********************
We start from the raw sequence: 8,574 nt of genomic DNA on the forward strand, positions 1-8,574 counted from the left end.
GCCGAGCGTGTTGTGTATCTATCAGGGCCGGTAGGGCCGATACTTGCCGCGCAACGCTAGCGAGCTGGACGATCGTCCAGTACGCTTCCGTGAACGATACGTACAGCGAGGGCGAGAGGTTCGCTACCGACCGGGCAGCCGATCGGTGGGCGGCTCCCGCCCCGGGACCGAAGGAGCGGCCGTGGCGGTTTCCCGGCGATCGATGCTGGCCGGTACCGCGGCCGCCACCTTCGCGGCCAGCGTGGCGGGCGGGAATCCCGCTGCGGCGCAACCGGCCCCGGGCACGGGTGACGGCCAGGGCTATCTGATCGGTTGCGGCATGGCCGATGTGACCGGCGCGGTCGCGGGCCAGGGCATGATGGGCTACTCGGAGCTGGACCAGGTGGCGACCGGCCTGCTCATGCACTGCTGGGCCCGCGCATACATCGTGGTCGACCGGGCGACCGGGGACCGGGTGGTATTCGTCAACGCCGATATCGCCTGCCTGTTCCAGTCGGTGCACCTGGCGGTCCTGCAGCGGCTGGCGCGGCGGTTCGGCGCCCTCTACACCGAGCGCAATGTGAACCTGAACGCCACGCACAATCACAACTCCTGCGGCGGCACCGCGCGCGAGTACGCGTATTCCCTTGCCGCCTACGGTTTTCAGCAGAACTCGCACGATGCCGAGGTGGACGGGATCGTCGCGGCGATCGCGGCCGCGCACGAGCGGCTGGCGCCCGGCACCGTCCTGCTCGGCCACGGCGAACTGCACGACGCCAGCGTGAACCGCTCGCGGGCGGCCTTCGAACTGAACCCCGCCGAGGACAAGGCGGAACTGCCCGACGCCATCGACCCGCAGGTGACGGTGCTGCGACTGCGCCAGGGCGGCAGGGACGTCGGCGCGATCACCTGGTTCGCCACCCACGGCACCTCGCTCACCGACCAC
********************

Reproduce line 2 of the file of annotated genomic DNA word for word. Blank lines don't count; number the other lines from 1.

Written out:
GCCGAGCGTGTTGTGTATCTATCAGGGCCGGTAGGGCCGATACTTGCCGCGCAACGCTAGCGAGCTGGACGATCGTCCAGTACGCTTCCGTGAACGATACGTACAGCGAGGGCGAGAGGTTCGCTACCGACCGGGCAGCCGATCGGTGGGCGGCTCCCGCCCCGGGACCGAAGGAGCGGCCGTGGCGGTTTCCCGGCGATCGATGCTGGCCGGTACCGCGGCCGCCACCTTCGCGGCCAGCGTGGCGGGCGGGAATCCCGCTGCGGCGCAACCGGCCCCGGGCACGGGTGACGGCCAGGGCTATCTGATCGGTTGCGGCATGGCCGATGTGACCGGCGCGGTCGCGGGCCAGGGCATGATGGGCTACTCGGAGCTGGACCAGGTGGCGACCGGCCTGCTCATGCACTGCTGGGCCCGCGCATACATCGTGGTCGACCGGGCGACCGGGGACCGGGTGGTATTCGTCAACGCCGATATCGCCTGCCTGTTCCAGTCGGTGCACCTGGCGGTCCTGCAGCGGCTGGCGCGGCGGTTCGGCGCCCTCTACACCGAGCGCAATGTGAACCTGAACGCCACGCACAATCACAACTCCTGCGGCGGCACCGCGCGCGAGTACGCGTATTCCCTTGCCGCCTACGGTTTTCAGCAGAACTCGCACGATGCCGAGGTGGACGGGATCGTCGCGGCGATCGCGGCCGCGCACGAGCGGCTGGCGCCCGGCACCGTCCTGCTCGGCCACGGCGAACTGCACGACGCCAGCGTGAACCGCTCGCGGGCGGCCTTCGAACTGAACCCCGCCGAGGACAAGGCGGAACTGCCCGACGCCATCGACCCGCAGGTGACGGTGCTGCGACTGCGCCAGGGCGGCAGGGACGTCGGCGCGATCACCTGGTTCGCCACCCACGGCACCTCGCTCACCGACCAC